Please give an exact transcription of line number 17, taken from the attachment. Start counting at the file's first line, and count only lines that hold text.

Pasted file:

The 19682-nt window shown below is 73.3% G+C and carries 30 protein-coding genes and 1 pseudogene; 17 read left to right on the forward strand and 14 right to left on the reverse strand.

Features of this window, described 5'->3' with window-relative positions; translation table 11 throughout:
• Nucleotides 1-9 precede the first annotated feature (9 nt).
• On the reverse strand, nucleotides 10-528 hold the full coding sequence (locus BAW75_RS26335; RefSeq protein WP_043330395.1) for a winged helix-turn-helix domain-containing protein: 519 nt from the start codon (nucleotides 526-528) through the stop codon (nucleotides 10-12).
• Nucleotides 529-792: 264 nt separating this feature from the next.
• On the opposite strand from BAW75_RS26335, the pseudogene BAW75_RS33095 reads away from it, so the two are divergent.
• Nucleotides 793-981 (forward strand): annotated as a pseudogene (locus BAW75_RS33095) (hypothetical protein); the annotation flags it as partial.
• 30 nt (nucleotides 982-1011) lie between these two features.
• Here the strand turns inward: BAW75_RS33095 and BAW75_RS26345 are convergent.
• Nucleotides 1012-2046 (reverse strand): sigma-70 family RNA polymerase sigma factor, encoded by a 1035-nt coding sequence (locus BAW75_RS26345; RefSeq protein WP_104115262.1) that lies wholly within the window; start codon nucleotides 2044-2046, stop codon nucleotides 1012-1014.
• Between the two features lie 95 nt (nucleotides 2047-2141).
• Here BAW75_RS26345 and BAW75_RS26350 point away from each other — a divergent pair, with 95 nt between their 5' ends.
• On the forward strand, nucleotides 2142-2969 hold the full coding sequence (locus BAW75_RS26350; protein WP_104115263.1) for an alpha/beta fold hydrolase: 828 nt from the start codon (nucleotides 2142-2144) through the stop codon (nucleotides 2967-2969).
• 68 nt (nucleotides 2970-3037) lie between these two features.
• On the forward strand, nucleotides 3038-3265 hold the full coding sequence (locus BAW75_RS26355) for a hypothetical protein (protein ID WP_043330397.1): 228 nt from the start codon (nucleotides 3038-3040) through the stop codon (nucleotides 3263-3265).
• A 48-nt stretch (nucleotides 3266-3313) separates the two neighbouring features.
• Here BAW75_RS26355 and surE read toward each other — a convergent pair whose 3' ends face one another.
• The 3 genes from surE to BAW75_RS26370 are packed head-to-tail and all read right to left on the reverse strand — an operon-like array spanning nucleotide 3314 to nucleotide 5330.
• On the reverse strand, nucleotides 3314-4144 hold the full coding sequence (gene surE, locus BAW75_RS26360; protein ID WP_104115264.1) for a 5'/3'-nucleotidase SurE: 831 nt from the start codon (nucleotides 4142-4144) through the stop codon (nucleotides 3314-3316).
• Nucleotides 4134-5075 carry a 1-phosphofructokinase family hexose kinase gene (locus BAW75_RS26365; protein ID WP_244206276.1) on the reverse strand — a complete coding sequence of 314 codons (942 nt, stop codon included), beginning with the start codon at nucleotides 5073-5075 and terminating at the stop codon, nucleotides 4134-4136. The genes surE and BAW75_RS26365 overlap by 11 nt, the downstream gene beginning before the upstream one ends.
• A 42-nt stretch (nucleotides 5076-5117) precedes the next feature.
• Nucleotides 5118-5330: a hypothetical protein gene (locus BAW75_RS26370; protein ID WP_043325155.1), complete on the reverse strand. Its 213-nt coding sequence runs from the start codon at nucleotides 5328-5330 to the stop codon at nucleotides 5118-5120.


• Here BAW75_RS26355 and surE read toward each other — a convergent pair whose 3' ends face one another.